Dan Haren wasn’t great today, but then I’m not sure if we should really be surprised or all that disappointed about this. We’ve been talking about his home run problems for weeks now, and he was asked to pitch in Coors Field, of all places. So that he allowed two homers, one to Drew Stubbs and another to Corey Dickerson, and a triple to Charlie Culberson that went to the absolute deepest part of the park, well, who didn’t see that coming? Of course, he gave up eight runs while striking out eight and not walking a single batter, so, yeah, I really didn’t see that coming. He was terrible, just in a very weird way.
It’s incredibly difficult to fail in exactly that manner, to the point that it — “it” being “allowing eight or more earned runs while striking out eight or more without a walk” has been done all of twice in the last 100 years. Frank Tanana did it in 1976; Curt Schilling in 1998. Those guy were both really good pitchers. Haren used to be, too.
But we know what Haren is at this point, so I’d rather focus my attention on the absolutely hilarious top of the seventh inning, with Nick Masset relieving Jorge De La Rosa up 8-2. From the ESPN game log:
- A.J. Ellis ground rule double to deep right center
- Miguel Rojas walked
- Clint Robinson singled to center, Ellis scored, Rojas to third (8-3)
- Yasiel Puig doubled to deep right center, Rojas scored, Robinson to third (8-4)
- Robinson scored, Puig to third on passed ball by Wilin Rosario (8-5)
- Boone Logan relieved Masset (injury)
- Hanley Ramirez singled to center, Puig scored (8-6)
- Ramirez to second on wild pitch by Logan.
- Adrian Gonzalez walked.
- Matt Kemp walked, Ramirez to third, Gonzalez to second
- Adam Ottavino relieved Logan
- Juan Uribe grounded into double play, shortstop to second to first, Ramirez scored, Kemp out at second, Gonzalez to third (8-7)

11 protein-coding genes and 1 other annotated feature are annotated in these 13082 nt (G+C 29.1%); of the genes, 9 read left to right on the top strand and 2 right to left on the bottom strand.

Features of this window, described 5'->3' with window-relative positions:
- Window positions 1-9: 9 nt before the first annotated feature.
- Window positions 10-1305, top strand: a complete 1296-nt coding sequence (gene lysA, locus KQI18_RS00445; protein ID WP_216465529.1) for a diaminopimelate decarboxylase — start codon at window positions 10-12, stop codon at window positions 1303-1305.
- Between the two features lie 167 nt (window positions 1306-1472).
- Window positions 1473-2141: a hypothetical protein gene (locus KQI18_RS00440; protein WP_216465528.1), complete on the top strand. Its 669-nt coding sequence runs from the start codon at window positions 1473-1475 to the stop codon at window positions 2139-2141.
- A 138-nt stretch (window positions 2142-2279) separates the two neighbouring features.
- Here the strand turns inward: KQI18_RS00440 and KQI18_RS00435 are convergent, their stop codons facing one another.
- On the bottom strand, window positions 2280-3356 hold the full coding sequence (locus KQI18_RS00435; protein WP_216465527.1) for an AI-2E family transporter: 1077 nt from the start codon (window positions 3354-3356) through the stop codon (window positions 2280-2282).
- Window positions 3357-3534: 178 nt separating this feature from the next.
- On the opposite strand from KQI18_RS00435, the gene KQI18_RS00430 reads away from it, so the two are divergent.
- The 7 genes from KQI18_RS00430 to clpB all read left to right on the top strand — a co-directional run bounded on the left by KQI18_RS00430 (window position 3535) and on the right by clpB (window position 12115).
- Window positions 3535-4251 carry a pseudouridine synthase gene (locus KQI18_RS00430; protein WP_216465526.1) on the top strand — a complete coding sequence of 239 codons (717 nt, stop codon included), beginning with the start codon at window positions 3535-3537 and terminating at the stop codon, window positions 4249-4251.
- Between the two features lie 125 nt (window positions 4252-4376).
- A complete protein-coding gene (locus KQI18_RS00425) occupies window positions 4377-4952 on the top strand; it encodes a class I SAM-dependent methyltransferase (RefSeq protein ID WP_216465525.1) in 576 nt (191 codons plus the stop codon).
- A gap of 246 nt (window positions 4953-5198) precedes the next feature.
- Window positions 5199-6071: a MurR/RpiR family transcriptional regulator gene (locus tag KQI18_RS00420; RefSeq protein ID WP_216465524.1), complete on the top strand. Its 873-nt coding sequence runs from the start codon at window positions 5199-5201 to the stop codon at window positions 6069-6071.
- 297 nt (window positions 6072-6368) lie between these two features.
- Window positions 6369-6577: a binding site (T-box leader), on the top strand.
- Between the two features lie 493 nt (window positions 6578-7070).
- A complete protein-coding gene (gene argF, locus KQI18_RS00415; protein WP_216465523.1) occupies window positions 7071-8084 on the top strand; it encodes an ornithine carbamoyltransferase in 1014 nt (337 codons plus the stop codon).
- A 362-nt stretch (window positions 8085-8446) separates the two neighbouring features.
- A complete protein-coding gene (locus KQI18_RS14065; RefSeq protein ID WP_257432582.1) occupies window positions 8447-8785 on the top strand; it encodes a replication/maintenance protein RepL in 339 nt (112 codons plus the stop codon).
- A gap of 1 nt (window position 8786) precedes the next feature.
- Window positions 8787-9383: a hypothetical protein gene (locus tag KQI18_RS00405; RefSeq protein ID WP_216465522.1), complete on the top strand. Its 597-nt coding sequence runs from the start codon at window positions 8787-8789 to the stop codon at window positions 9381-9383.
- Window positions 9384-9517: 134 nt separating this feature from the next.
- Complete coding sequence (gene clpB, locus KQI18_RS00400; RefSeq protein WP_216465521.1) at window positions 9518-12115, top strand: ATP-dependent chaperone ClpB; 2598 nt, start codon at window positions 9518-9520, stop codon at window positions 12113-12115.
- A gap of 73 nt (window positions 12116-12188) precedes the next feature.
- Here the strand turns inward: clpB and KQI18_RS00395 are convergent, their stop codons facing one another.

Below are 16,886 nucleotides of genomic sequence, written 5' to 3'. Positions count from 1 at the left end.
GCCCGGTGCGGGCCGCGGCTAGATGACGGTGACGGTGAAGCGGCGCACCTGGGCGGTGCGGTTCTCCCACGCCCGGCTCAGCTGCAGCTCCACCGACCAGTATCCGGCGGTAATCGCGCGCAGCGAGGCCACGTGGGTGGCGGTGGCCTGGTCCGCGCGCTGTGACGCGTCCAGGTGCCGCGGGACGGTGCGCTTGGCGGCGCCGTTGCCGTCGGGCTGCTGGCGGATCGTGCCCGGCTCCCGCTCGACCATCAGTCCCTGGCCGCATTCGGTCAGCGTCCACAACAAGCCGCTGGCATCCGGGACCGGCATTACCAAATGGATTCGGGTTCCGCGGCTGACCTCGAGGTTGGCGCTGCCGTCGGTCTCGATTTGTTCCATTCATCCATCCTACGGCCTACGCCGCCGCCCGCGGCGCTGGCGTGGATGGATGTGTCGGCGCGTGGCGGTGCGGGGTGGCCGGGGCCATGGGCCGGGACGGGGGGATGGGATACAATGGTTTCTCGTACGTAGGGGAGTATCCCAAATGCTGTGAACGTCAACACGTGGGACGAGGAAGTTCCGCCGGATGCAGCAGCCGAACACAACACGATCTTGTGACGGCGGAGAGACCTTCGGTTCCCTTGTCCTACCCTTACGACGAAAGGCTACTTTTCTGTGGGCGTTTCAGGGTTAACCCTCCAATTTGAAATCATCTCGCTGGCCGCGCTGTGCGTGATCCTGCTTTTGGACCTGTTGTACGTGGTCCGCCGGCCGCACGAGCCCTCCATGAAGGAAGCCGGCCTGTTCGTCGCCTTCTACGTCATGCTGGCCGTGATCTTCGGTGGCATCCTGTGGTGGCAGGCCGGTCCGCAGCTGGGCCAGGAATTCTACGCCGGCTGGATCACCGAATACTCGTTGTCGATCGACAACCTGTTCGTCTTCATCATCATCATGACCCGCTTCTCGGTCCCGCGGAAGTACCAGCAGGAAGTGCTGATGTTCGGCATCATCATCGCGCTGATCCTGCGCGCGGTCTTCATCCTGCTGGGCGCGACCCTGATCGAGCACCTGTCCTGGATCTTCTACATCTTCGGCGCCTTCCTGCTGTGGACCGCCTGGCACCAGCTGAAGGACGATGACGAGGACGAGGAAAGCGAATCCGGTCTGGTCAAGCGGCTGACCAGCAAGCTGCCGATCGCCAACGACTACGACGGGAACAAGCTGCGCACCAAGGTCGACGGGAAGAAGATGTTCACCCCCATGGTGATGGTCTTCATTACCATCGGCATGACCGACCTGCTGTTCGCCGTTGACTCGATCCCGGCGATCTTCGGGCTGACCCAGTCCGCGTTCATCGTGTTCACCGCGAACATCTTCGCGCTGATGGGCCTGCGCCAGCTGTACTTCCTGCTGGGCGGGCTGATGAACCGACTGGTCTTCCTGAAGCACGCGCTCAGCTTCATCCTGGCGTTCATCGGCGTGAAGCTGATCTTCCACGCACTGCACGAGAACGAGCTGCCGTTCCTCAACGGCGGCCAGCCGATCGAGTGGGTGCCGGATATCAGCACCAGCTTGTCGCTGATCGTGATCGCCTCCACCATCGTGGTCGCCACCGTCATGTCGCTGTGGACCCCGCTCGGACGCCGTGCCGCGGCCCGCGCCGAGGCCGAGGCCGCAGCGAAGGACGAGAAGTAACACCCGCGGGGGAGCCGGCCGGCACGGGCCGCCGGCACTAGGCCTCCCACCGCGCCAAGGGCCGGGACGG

- Andre Ethier intentionally walked
- Ellis struck out looking
I mean, just look at all that, and know that it barely does justice to what it was like to watch it live. Seven Dodgers got on base before the third Colorado pitcher of the inning, Ottavino, got an out. Four walks. A wild pitch. A passed ball. An injured pitcher. And the most Dodger thing of all, a double play with the bases loaded and none out. It was some of the most incompetent baseball I’ve ever see as far as the Rockies go, and that’s saying a lot considering they’re a team that’s won something like two games in three weeks.
Unfortunately, the inability to really break the game open with the bases loaded at the end of that inning loomed large, because despite and opportunities in the eighth — Dee Gordon singled and stole second the Dodgers never could get that tying run, despite Jamey Wright, J.P. Howell, and Brandon League keeping Colorado scoreless in relief of Haren.
But you know what? Let’s be honest for a second here. Yes, the Dodgers lost, largely because their starter was lousy and because outside of that one ridiculous inning, the offense somehow couldn’t do much against De La Rosa and friends. (I know it seems weird to complain about the offense in a game where they scored seven, but you get the point.) I’m bummed about that. So are you. But I’m not really that bummed by it, because the crazy seventh made the last bit of the game entertaining, and because in the bottom of the eighth, Puig did, well, this:
And he even hit the cutoff man! How can you even be upset by a loss after that? This game, the best game.